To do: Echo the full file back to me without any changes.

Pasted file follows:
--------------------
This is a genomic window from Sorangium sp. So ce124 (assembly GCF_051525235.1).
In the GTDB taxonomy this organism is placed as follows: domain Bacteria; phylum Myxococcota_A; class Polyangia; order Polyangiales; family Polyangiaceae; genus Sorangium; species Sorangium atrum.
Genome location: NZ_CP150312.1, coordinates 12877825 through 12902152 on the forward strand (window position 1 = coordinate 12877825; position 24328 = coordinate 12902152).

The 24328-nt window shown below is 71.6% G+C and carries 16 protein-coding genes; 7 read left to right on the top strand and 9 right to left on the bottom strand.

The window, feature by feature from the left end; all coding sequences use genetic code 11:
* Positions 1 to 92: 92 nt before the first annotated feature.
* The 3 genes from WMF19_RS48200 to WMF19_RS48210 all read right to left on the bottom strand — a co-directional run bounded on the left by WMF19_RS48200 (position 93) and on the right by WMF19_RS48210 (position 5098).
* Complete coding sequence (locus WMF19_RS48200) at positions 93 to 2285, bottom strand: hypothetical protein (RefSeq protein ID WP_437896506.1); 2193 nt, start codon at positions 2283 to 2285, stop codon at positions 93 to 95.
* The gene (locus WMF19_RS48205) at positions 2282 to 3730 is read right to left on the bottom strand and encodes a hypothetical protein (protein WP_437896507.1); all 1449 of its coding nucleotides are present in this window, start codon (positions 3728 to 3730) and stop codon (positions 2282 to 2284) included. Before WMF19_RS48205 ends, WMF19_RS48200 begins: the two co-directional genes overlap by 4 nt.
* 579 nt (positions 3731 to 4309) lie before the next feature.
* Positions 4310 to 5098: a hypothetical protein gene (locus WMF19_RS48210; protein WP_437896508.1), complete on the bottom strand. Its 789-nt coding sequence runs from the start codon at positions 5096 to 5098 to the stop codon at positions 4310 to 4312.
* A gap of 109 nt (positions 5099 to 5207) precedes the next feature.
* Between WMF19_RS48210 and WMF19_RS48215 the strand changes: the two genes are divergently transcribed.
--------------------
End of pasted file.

This is a genomic window from Sorangium sp. So ce124 (assembly GCF_051525235.1).
In the GTDB taxonomy this organism is placed as follows: domain Bacteria; phylum Myxococcota_A; class Polyangia; order Polyangiales; family Polyangiaceae; genus Sorangium; species Sorangium atrum.
Genome location: NZ_CP150312.1, coordinates 12877825 through 12902152 on the forward strand (window position 1 = coordinate 12877825; position 24328 = coordinate 12902152).

The 24328-nt window shown below is 71.6% G+C and carries 16 protein-coding genes; 7 read left to right on the top strand and 9 right to left on the bottom strand.

The window, feature by feature from the left end; all coding sequences use genetic code 11:
* Positions 1 to 92: 92 nt before the first annotated feature.
* The 3 genes from WMF19_RS48200 to WMF19_RS48210 all read right to left on the bottom strand — a co-directional run bounded on the left by WMF19_RS48200 (position 93) and on the right by WMF19_RS48210 (position 5098).
* Complete coding sequence (locus WMF19_RS48200) at positions 93 to 2285, bottom strand: hypothetical protein (RefSeq protein ID WP_437896506.1); 2193 nt, start codon at positions 2283 to 2285, stop codon at positions 93 to 95.
* The gene (locus WMF19_RS48205) at positions 2282 to 3730 is read right to left on the bottom strand and encodes a hypothetical protein (protein WP_437896507.1); all 1449 of its coding nucleotides are present in this window, start codon (positions 3728 to 3730) and stop codon (positions 2282 to 2284) included. Before WMF19_RS48205 ends, WMF19_RS48200 begins: the two co-directional genes overlap by 4 nt.
* 579 nt (positions 3731 to 4309) lie before the next feature.
* Positions 4310 to 5098: a hypothetical protein gene (locus WMF19_RS48210; protein WP_437896508.1), complete on the bottom strand. Its 789-nt coding sequence runs from the start codon at positions 5096 to 5098 to the stop codon at positions 4310 to 4312.
* A gap of 109 nt (positions 5099 to 5207) precedes the next feature.
* Between WMF19_RS48210 and WMF19_RS48215 the strand changes: the two genes are divergently transcribed.